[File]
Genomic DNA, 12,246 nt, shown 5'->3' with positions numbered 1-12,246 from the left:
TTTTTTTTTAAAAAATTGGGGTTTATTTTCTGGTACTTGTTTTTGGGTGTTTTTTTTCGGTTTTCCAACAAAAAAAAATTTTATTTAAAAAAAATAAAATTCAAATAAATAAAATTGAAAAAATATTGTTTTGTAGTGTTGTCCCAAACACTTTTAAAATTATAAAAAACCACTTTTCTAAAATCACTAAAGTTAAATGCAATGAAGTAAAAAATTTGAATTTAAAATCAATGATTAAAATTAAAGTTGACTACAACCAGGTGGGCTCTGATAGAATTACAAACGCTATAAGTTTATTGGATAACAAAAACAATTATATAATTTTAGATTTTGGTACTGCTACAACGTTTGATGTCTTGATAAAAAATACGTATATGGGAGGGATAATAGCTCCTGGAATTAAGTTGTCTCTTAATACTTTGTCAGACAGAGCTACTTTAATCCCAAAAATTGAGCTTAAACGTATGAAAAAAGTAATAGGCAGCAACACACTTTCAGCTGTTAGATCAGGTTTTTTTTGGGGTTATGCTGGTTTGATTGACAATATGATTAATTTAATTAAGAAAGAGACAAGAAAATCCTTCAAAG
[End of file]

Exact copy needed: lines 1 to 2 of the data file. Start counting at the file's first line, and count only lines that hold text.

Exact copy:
Genomic DNA, 12,246 nt, shown 5'->3' with positions numbered 1-12,246 from the left:
TTTTTTTTTAAAAAATTGGGGTTTATTTTCTGGTACTTGTTTTTGGGTGTTTTTTTTCGGTTTTCCAACAAAAAAAAATTTTATTTAAAAAAAATAAAATTCAAATAAATAAAATTGAAAAAATATTGTTTTGTAGTGTTGTCCCAAACACTTTTAAAATTATAAAAAACCACTTTTCTAAAATCACTAAAGTTAAATGCAATGAAGTAAAAAATTTGAATTTAAAATCAATGATTAAAATTAAAGTTGACTACAACCAGGTGGGCTCTGATAGAATTACAAACGCTATAAGTTTATTGGATAACAAAAACAATTATATAATTTTAGATTTTGGTACTGCTACAACGTTTGATGTCTTGATAAAAAATACGTATATGGGAGGGATAATAGCTCCTGGAATTAAGTTGTCTCTTAATACTTTGTCAGACAGAGCTACTTTAATCCCAAAAATTGAGCTTAAACGTATGAAAAAAGTAATAGGCAGCAACACACTTTCAGCTGTTAGATCAGGTTTTTTTTGGGGTTATGCTGGTTTGATTGACAATATGATTAATTTAATTAAGAAAGAGACAAGAAAATCCTTCAAAG